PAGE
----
Generating a Level From an Image in GameMaker: Studio

When converting from an image to a level in GameMaker: Studio, each object is represented by a different color pixel in the image. In this case, blue represents the walls, green represents the player, and yellow represents coins.

Today's tutorial will be a quick and easy one. GameMaker: Studio comes with a built-in room editor, but that isn't the only way to create levels in the software. It's common for games to bring objects into the world by reading text files and creating instances at given coordinates. In a similar and less-often used way, levels can be created by reading an image. By associating game objects with a color, entities can be spawned in relation to the colored pixels in an image file. The picture on the left shows that the reference image's blue pixels become walls, yellow pixels become coins, and the green pixel becomes a player.

Why one would want to create levels this way is dependent on their project and personal preferences. Like nearly everything when it comes to coding, there are pros and cons of using particular methods. Building rooms through images can prove to be useful if developing a procedural generated game like Binding of Isaac, where pre-constructed spaces are spawned adjacent to one another. The disadvantage is that this type of generation in GM:S uses an extremely slow function called surface_getpixel(), which returns the color of a given pixel from a surface. While lag from reading the pixels of a tiny image (e.g. 16x12) will hardly be noticeable to the user, excessive use of surface_getpixel() should be avoided unless you're okay with hanging performance.

You can download the project source on GitHub.

Below is the code for the level generator object, which takes a non-transparent reference image (sprite sLevel) and creates objects (oWall, oCoin, oPlayer) based on pixel colors. Objects are spawned in relation to (0, 0) on a grid, where the width of each cell is the room's width divided by the image's width and the height of each cell is the room's height divided by the image's height. It's simple math which allows us to proportionally scale a 16x12 image to fit a 1024x768 room (each object's associated sprite is 64x64 [1024/16 = 64; 768/12 = 64]). Once a surface the size of the image is created, the image is drawn to it then looped over. Based on the color of each given coordinate, an object is created. This example uses a switch statement and GM:S color constants to reference and create particular objects. Using the eyedropper tool in the Sprite Editor, you can get the RGB color value of any pixel and use that instead of c_color. Because switch statements only accept constant values, ensure the make_color_rgb() color is defined either in Macros or a variable before the switch statement is called.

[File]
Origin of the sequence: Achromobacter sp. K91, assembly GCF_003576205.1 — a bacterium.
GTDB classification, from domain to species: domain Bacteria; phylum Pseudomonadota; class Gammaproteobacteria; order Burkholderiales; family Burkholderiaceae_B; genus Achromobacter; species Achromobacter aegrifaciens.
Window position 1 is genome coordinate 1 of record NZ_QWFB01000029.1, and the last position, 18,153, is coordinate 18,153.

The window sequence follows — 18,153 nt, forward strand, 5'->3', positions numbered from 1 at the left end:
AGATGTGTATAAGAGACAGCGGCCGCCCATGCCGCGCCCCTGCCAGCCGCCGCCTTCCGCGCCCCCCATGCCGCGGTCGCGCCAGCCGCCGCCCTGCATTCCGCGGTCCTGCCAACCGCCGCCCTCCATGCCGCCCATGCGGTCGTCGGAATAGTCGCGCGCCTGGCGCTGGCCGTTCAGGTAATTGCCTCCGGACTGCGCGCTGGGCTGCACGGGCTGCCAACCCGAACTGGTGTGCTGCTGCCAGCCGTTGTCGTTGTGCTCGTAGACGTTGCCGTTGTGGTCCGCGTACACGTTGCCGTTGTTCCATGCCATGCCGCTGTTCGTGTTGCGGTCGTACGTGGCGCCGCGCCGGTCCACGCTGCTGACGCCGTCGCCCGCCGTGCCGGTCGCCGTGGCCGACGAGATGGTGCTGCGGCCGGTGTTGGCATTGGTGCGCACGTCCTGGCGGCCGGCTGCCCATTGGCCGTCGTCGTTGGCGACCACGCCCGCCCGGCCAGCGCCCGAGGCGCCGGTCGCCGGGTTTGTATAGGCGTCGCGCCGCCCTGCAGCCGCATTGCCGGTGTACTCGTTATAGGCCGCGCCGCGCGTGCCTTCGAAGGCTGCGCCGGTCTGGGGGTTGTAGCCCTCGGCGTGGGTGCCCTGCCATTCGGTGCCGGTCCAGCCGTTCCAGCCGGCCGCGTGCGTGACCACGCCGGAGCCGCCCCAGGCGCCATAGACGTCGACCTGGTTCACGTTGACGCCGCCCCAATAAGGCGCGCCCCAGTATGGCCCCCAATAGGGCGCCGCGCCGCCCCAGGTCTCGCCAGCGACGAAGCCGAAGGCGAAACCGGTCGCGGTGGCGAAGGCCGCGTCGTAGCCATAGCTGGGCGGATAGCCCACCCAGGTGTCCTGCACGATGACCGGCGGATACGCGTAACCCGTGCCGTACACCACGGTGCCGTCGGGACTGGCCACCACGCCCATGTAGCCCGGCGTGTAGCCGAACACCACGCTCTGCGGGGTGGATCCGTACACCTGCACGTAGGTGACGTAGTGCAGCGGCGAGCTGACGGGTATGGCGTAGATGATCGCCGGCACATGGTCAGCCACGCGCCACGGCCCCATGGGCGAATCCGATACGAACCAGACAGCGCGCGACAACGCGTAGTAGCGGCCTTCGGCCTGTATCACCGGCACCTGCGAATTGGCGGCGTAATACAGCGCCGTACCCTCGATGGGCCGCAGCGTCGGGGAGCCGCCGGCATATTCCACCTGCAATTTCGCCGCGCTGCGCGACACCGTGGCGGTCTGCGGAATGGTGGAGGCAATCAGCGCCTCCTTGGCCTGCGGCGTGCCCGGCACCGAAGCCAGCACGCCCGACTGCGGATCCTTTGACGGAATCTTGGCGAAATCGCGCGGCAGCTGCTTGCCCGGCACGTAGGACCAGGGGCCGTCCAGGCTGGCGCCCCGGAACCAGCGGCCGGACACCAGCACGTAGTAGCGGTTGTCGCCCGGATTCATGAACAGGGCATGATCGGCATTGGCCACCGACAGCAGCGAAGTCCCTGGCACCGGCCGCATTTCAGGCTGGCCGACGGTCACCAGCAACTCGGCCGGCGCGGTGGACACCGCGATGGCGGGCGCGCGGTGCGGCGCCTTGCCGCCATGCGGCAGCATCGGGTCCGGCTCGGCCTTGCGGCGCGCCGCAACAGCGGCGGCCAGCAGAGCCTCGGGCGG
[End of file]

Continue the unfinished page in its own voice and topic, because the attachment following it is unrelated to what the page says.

This code can be expanded to add tiles to a room with relative ease - replacing instance_create() with tile_add()

/// Create Event of level generator object
var img, w, h, cell_w, cell_h, surf, i, j, col, obj; // init vars

img = sLevel; // image in which a level will be generated from
w = sprite_get_width(img); // image width
h = sprite_get_height(img); // image height

// cell size in which objects will "snap" to
cell_w = floor(room_width / w);
cell_h = floor(room_height / h);

surf = surface_create(w, h); // create a surface

surface_set_target(surf); // set the surface target
draw_sprite(img, 0, 0, 0); // draw the image to the surface
surface_reset_target(); // reset the surface target

for (i = 0; i < w; i++) { // cycle through width of image
    for (j = 0; j < h; j++) { // cycle through height of image
        // get the pixel color at the given coordinates (SLOW FUNCTION, use graciously)
        col = surface_getpixel(surf, i, j);
        obj = noone; // object to create at coordinates

        switch (col) {
            // blue represents walls
            case (c_blue):
                obj = oWall;
                // yellow represents coins
            case (c_yellow):
                obj = oCoin;
                // lime green represents a player
            case (c_lime):
                obj = oPlayer;

        // if there is a color match, create the associated object at the given coordinates (px * grid)
        if (obj != noone) {
            instance_create(i * cell_w, j * cell_h, obj);

surface_free(surf); // free the surface from memory

That was pretty straightforward, eh? If you have any questions, comments, or critiques feel free to leave them below as always!

3/23/17 Update - reddit user Mordwaith posted an alternate, wonderfully more efficient means of parsing colors from an image on /r/gamemaker. His approach uses buffers and bitwise operations rather than surface_getpixel(). Check it out here.